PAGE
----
If nothing else, this looks like a pretty big gamble.
Banks are preparing to dump millions of already foreclosed homes on the market while new mortgage defaults are still soaring.
It's intriguing news from an industry just recovering from a near death experience in the wake of Great Recession and the global financial crisis.
Nor is this just some Sun Belt phenomenon. As I've reported previously, there has been a modest uptick in new construction in some towns along I-495.
As always in real estate though, how big a gamble we are talking about depends on the market.
A survey by a California consulting company finds there are now, on average, three finished and unsold homes per community across the country, a modest comeback from November, when the number of new homes fell to a nearly 40-year low, the Journal reports.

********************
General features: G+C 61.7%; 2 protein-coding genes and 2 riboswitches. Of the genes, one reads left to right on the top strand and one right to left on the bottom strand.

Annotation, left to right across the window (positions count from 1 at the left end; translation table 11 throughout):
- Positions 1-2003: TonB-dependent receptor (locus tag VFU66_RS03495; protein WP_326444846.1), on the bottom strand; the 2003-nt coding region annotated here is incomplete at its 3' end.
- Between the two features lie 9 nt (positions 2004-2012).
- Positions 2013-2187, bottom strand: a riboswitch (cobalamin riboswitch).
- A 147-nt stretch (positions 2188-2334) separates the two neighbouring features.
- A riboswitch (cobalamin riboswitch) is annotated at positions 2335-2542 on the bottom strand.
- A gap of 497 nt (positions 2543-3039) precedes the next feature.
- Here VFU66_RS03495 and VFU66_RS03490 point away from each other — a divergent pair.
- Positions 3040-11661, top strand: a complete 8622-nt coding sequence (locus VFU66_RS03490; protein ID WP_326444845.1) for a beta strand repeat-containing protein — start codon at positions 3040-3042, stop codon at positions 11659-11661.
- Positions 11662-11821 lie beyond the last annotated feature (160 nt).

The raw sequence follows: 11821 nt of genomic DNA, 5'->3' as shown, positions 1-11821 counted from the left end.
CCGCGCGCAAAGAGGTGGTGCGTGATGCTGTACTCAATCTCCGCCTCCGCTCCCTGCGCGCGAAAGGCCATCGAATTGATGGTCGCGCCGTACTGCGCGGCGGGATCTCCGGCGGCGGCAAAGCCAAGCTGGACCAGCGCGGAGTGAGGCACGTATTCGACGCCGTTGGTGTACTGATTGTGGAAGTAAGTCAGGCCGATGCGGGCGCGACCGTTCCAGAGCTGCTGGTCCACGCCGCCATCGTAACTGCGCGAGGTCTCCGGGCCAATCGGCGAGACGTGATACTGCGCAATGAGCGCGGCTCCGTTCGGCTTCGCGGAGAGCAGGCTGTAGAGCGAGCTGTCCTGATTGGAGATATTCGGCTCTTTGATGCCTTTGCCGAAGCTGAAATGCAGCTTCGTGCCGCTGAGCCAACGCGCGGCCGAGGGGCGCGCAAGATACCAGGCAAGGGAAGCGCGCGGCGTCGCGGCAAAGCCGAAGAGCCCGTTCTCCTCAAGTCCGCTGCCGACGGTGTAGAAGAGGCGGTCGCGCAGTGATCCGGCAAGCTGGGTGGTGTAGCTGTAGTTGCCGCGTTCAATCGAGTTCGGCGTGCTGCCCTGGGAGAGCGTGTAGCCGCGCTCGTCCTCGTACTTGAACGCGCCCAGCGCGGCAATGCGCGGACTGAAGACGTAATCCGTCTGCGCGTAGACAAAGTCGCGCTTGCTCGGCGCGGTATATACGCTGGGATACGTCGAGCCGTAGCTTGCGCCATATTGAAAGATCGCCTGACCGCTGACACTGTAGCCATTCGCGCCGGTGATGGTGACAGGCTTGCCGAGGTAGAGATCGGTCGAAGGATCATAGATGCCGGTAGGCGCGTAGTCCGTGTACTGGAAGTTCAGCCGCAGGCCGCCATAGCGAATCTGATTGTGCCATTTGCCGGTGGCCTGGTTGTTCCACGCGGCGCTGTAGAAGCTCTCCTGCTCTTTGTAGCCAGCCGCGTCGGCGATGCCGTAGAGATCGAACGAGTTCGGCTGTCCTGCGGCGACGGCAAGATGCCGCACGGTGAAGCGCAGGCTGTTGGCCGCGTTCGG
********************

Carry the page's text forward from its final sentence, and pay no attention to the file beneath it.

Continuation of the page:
The story cites home builders in Texas and California who are rushing to get a limited number of new homes up and ready for sale in time to meet an anticipated spring rush.
There's been a modest uptick in construction in some of Boston's outer suburbs as well, with local builders putting up single family homes in towns like Groton, Westborough and Stow.
Some of that also appears to be on spec, with the homes downsized to meet demand in lower price ranges from buyers relying on tax credits and FHA-backed mortgages.
It's hard to argue against new construction in a market like Greater Boston, which, as we all know, has lots of aging, overpriced homes in need of work.
The gamble, of course, is whether we will see another round of tax-credit-fueled buying in the spring. The concern is the tax-credit-driven jump in sales we saw over the fall simply stole from future demand.
Given the mixed signals we are seeing in the market, it's anyone's guess.
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